I have a Holland Grill so you may have to change it up a little if you don't have one. The key to the tenderness in the meat is getting the internal temperature to 205 degrees.
I used Hickory wood pellets for smoke flavoring from BBQr's Delight to add some smoky flavor to the pork. You can use an aluminum foil pouch(directions on their website) or they sell a cast iron pot.
Once the grill started to smoke, I put the pork shoulder on. I cooked it for one hour per side to put a little crust on it. After the two hours, I inserted a probe from a digital thermometer in the thickest part of the meat and double wrapped the shoulder in Heavy Duty foil. I then cooked it until the internal temperature was 205. Prepare a cooler by putting an old towel on the bottom. When you remove the pork shoulder from the grill, I put mine in an oven bag so if it leaked that the towels are not stained. Then surround the pork shoulder with towels, leaving the end of your temperature probe hanging out of the cooler. I left mine in the cooler for 3 more hours and the temperature was still 179 degrees. The procedure using the cooler will keep the meat in the temperature range that breaks down the connective tissue. Remove from the cooler and foil, save any juices to pour on the pulled pork. The meat should just fall apart. Pull/chop the meat, put a teaspoon of rub into the meat as you are pulling it and mix it up, put pork on a toasted bun and serve. I personally don't put BBQ sauce on mine, but I usually make one or two varieties for the rest of the crowd.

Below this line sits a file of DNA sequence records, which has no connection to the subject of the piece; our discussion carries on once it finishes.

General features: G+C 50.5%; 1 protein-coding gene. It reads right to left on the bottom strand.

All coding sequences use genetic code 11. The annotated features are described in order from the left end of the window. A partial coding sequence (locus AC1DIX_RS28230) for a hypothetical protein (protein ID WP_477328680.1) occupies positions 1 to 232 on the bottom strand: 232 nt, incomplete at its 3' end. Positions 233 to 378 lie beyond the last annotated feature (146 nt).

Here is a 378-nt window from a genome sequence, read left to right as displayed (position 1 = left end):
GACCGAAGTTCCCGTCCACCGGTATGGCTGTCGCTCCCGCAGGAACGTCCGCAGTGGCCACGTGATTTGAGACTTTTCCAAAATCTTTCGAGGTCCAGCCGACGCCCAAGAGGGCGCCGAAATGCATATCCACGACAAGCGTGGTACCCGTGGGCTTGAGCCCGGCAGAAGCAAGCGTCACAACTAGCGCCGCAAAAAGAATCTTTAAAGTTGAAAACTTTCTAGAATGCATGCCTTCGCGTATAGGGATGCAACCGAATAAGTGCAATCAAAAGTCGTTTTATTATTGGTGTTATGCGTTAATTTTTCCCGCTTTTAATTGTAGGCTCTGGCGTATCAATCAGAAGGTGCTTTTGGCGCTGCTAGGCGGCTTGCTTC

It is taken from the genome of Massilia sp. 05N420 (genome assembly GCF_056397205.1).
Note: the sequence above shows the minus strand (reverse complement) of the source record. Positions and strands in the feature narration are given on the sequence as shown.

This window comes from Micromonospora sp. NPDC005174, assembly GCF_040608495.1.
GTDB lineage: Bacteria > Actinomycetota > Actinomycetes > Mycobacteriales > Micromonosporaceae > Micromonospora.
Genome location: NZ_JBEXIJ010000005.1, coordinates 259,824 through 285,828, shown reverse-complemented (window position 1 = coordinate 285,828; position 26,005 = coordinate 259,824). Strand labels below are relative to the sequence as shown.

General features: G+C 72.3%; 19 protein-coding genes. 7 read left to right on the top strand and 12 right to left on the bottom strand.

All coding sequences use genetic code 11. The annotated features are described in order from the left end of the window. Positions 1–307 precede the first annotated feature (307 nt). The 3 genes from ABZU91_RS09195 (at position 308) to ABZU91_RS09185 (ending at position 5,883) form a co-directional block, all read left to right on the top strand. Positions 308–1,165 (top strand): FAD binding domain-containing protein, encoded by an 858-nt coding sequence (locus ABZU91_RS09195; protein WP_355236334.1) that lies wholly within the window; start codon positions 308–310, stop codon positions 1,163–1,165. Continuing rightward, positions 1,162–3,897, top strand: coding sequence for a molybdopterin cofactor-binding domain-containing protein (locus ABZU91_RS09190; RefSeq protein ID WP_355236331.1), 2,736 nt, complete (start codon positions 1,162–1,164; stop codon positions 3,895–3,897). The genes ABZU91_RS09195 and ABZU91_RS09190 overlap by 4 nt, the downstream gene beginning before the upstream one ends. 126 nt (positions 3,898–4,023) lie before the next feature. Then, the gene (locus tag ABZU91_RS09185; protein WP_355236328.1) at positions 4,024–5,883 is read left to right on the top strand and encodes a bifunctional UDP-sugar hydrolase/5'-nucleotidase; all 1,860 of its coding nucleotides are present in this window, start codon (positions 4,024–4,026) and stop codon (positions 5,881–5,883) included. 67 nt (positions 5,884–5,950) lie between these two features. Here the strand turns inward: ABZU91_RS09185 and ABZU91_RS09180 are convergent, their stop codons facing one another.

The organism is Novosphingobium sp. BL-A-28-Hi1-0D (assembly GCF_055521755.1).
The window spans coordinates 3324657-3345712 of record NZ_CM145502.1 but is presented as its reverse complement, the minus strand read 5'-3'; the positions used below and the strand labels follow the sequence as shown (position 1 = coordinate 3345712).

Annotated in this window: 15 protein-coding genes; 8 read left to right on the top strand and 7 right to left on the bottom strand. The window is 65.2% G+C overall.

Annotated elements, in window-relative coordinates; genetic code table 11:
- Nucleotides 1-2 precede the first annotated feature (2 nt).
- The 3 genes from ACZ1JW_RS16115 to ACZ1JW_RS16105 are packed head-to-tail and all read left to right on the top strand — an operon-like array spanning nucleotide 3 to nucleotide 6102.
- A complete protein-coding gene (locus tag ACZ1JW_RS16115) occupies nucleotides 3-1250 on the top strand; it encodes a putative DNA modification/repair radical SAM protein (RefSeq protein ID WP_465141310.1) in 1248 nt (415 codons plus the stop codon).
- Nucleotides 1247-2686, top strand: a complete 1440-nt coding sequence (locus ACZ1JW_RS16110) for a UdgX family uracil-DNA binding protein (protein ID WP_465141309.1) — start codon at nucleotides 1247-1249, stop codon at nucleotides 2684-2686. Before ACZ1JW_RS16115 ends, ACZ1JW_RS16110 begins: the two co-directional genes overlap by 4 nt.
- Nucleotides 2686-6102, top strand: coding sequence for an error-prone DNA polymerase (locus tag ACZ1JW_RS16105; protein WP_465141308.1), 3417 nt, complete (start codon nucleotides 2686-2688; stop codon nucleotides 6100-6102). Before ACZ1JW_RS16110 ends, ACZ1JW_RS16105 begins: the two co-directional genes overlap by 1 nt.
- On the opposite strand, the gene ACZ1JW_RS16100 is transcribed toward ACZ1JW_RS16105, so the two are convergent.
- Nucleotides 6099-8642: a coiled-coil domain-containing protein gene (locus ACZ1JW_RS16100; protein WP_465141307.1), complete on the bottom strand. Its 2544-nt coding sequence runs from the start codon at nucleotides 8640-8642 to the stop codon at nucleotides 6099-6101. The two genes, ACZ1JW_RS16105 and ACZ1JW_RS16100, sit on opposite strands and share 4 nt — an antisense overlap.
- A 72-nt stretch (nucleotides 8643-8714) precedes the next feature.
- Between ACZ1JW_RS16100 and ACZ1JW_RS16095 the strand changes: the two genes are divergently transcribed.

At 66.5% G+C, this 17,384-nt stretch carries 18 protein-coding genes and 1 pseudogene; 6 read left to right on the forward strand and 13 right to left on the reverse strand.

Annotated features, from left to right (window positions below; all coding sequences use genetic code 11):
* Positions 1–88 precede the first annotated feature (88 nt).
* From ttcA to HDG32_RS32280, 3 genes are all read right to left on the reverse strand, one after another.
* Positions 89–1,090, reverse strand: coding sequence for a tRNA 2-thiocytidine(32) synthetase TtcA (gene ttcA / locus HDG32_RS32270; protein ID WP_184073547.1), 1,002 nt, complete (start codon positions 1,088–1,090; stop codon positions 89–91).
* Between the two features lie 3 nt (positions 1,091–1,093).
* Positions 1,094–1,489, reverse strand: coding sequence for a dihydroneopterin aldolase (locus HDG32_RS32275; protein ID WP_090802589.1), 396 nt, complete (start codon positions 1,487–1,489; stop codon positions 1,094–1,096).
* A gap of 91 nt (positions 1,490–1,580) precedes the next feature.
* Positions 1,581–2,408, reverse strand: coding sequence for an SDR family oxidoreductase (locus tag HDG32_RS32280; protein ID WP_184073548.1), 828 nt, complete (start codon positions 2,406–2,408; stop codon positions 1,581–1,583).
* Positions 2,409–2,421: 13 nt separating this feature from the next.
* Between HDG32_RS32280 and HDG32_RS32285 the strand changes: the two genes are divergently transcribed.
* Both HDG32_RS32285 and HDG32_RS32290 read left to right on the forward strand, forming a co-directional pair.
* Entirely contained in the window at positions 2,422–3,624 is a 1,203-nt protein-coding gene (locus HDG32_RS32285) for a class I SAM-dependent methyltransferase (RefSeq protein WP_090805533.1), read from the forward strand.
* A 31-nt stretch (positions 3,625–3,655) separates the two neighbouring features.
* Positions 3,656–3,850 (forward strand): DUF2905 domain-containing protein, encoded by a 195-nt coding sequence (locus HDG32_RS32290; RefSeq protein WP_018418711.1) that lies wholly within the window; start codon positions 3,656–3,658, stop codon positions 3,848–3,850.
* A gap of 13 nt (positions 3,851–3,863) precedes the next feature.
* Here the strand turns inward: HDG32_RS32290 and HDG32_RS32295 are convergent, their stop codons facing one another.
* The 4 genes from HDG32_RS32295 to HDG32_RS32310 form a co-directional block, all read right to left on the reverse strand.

The total cooking time of the meat was about 4 hours, then another 3 hours in the cooler. Your time may vary depending on your grill and the size of the pork shoulder you buy.